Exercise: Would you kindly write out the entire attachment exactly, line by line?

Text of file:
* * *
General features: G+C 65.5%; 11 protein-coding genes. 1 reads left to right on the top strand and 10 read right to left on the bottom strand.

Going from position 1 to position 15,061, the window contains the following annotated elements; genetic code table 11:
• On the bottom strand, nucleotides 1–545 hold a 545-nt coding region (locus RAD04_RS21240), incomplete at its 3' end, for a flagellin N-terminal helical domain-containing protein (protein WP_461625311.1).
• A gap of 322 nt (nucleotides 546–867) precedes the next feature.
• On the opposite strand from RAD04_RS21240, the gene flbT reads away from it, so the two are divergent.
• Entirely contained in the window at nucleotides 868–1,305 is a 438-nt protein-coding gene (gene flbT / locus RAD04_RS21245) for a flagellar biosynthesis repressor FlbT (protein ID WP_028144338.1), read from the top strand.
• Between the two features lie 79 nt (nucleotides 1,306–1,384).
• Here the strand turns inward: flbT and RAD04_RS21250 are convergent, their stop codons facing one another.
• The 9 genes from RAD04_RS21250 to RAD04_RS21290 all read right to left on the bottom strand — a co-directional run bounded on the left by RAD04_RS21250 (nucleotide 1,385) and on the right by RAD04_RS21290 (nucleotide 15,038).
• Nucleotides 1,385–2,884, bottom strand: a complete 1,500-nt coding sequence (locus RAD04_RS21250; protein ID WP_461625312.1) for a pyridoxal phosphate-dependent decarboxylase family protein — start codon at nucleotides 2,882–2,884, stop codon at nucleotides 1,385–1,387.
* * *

General features: G+C 65.5%; 11 protein-coding genes. 1 reads left to right on the top strand and 10 read right to left on the bottom strand.

Going from position 1 to position 15,061, the window contains the following annotated elements; genetic code table 11:
• On the bottom strand, nucleotides 1–545 hold a 545-nt coding region (locus RAD04_RS21240), incomplete at its 3' end, for a flagellin N-terminal helical domain-containing protein (protein WP_461625311.1).
• A gap of 322 nt (nucleotides 546–867) precedes the next feature.
• On the opposite strand from RAD04_RS21240, the gene flbT reads away from it, so the two are divergent.
• Entirely contained in the window at nucleotides 868–1,305 is a 438-nt protein-coding gene (gene flbT / locus RAD04_RS21245) for a flagellar biosynthesis repressor FlbT (protein ID WP_028144338.1), read from the top strand.
• Between the two features lie 79 nt (nucleotides 1,306–1,384).
• Here the strand turns inward: flbT and RAD04_RS21250 are convergent, their stop codons facing one another.
• The 9 genes from RAD04_RS21250 to RAD04_RS21290 all read right to left on the bottom strand — a co-directional run bounded on the left by RAD04_RS21250 (nucleotide 1,385) and on the right by RAD04_RS21290 (nucleotide 15,038).
• Nucleotides 1,385–2,884, bottom strand: a complete 1,500-nt coding sequence (locus RAD04_RS21250; protein ID WP_461625312.1) for a pyridoxal phosphate-dependent decarboxylase family protein — start codon at nucleotides 2,882–2,884, stop codon at nucleotides 1,385–1,387.